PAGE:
Jikmé Senggé’s refusal to eat meat on religious grounds is a pretty remarkable thing. While vegetarians were by no means unknown to Tibetan Buddhists of this time, they were few and far between. Which leads to the obvious question: was Jikmé Senggé alone in his vegetarianism, or was there a broader movement afoot in Bhutan at this time? Alas, I have no answer. I’ve looked through the usual compliment of online biographies, bibliographies and finding aids, but have come up empty. In fact, I write this post with the hope that someone reading it will know more about Bhutanese history than I do, and might be able to point me towards some other sources for Jikmé Singyé or other Bhutanese vegetarians of this time.

Until further information emerges, I will simply leave the reader to reflect on the remarkable coincidences that allowed a seemingly chance encounter between Turner and this vegetarian monk-official to cause a British encyclopedist (and who knows how many others of his generation) to believe that all Tibetan monks were vegetarian.

John Bunyan, Missionaries to Tibet and the Thirteenth Dalai Lama

Figure 1: Title Page

Most of us who think about Tibetan history are aware of the longstanding activities of missionaries in that country. From António de Andrade‘s mission in the early seventeenth century through today, missionaries have long sought a foothold in Tibet. And sometimes they leave a relic behind to remind us of their dedicated and industrious efforts to spread the gospel. Case in point: my new copy of John Bunyan’s Pilgrim’s Progress translated into Tibetan by by the Revered Evan Mackenzie, F.R.G.S. and published in London by the Religious Text Society, sometime before 1931 (more on the dating of the text later). Translating from Tibetan is a difficult task, but translating into Tibetan is something else again, and the Rev. Mackenzie deserves credit for this difficult work. I also can’t help but feel that Bunyan’s epic allegory is an interesting choice for translation in this context. Offhand, I can’t think of any Tibetan works that rely on the same type of extended allegory (I’m sure my ignorance will soon be corrected by an alert reader out there somewhere). At the same time, some of the images, such as a man burdened by his past, or the idea of treading a religious path, resonate with Tibetan religious notions, so perhaps it is a good selection.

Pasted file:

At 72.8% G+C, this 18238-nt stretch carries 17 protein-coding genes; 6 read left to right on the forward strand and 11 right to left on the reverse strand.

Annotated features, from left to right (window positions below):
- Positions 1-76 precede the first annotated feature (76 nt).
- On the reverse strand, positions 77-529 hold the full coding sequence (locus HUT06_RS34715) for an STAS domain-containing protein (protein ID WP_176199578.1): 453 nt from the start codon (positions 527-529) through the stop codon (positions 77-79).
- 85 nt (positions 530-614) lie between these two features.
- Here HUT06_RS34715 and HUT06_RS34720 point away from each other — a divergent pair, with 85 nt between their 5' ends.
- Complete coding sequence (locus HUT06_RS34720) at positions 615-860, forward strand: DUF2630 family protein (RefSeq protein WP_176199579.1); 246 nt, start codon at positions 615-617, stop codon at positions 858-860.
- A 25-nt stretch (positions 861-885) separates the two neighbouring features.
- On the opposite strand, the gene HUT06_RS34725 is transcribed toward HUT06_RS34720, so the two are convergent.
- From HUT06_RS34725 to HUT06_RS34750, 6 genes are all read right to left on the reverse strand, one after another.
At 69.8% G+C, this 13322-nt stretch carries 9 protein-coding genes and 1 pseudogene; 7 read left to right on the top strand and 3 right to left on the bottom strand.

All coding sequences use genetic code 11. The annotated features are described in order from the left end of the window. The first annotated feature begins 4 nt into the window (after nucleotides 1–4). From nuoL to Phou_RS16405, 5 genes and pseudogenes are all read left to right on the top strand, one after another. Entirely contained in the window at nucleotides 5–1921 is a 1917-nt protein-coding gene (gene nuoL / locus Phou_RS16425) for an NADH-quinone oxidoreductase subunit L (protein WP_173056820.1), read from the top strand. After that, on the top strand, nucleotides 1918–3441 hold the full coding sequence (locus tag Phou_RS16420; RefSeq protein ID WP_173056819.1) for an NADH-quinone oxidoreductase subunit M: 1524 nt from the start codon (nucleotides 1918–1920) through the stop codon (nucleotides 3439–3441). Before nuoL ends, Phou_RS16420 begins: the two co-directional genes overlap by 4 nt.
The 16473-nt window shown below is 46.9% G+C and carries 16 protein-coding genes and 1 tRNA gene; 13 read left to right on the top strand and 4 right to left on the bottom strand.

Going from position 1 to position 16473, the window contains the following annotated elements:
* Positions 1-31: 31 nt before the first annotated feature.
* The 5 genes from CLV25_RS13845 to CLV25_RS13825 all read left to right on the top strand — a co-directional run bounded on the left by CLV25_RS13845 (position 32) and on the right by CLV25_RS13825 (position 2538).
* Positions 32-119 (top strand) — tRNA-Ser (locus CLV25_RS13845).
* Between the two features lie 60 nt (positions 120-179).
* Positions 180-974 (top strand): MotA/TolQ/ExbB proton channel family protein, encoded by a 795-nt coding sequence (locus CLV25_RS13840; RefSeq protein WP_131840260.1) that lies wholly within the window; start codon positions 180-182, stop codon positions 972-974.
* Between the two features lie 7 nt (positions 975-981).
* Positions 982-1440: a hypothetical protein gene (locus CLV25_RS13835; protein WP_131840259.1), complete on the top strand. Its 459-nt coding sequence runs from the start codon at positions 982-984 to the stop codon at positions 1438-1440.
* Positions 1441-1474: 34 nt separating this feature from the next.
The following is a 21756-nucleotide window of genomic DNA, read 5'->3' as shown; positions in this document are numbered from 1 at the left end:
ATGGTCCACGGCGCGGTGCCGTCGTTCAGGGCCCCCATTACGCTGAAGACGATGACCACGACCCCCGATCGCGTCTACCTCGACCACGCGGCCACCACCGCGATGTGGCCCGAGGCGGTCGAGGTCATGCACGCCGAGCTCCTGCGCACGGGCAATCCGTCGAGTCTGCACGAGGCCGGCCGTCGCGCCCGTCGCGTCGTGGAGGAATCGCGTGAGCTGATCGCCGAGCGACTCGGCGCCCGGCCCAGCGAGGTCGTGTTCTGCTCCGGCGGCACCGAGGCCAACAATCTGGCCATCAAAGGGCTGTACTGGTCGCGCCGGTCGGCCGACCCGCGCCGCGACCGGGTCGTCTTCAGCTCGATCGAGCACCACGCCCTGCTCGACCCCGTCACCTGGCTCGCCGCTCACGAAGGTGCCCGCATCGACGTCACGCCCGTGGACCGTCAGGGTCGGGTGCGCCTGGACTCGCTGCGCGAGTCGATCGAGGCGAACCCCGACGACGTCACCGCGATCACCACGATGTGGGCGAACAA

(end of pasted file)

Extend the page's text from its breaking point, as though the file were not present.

Figure 2: Frontispiece

The book itself is well made, printed on good paper, and includes several wonderful illustration (interestingly, the figures are dressed in Indian garb, and some show captions in Devanagari. Perhaps they were cribbed from a Hindi edition?). Clearly, the Religious Text Society cared about what they were doing and invested the time and money in turning out a good product. As for the translator, I have been able to find out very little about him. The only reference I have found, in fact, is a brief note of thanks printed in Adventures and Travels in Tibet, a 1901 account of missionary travel, where he is listed as residing in Kalimpong, India (thank you, Google Books). The Kalimpong connection is interesting, as it was also the home of the Tibetan Christian G. Tharchin’s Tibet Mirror, the first regular Tibetan language newspaper, published from 1925-1961. The literary arts, it seems, were flourishing among the Kalimpong missionaries and their converts.


Figure 3: A Typescript translation of a letter from the Thirteenth Dalai Lama. My copy of this text included two such letters, with identical text, but, alas, not the original letter in Tibetan.